• Roses also thrive in hot weather with full sun but they require much more water. Roses need a generous soak once a week during the growing season and will require watering once every three days during spells of particularly hot weather.

This difference in watering preference again emphasizes the importance of planting your lavenders and roses the right distance apart.

Always aim the water directly at the base of each plant (so that you don’t end up overwatering the lavender) and each plant appreciates a good soak each time as this encourages roots to establish in the soil.

With lavenders, overwatering is always a much bigger problem than underwatering so it is important to cater to the requirements of each plant.

To learn more, read my article on how often to water lavender which contains all the best practices you need to know to keep your lavender healthy and free of fungal disease.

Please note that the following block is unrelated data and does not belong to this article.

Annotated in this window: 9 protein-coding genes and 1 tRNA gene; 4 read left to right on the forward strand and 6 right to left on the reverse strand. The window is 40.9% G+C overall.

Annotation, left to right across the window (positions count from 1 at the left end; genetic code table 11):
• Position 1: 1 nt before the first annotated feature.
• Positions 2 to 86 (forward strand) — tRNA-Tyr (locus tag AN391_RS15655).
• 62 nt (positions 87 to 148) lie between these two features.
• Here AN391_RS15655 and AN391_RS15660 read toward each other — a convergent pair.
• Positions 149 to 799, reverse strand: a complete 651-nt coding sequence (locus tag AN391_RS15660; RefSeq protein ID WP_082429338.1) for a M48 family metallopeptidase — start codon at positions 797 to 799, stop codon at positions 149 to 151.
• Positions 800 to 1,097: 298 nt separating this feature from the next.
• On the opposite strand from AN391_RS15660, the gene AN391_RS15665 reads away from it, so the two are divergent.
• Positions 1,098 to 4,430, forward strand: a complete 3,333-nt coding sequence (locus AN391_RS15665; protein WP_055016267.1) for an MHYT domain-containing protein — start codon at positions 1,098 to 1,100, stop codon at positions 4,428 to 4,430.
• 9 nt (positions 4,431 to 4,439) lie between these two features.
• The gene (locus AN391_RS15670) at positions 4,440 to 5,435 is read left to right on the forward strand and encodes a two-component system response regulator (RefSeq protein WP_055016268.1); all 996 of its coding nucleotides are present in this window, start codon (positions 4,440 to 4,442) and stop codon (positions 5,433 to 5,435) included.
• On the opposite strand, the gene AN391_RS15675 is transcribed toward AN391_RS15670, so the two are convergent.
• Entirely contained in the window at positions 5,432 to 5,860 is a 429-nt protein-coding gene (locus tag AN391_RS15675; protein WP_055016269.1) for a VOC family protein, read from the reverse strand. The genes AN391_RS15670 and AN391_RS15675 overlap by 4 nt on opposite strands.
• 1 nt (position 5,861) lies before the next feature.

Add Mulch to Roses, Not Lavenders

One of the key benefits of planting roses and lavender 2-3 feet apart is that there is enough space to add mulch to the roses without affecting the lavenders.

Roses appreciate an application of mulch in the spring because:

  • Mulch helps to conserve moisture in the upcoming summer
  • Mulch will add fertility to the soil which will improve flowering and increase the rose’s resilience to disease.

Apply the mulch and 1-inch layer of mulch (garden compost, leaf mold, and rotted manure are all good choices) to the soil around the rose.

Leave a 6-inch diameter of earth between the mulch and the wood of the rose stem as the wood above ground does not like to be in contact with persistently moist material.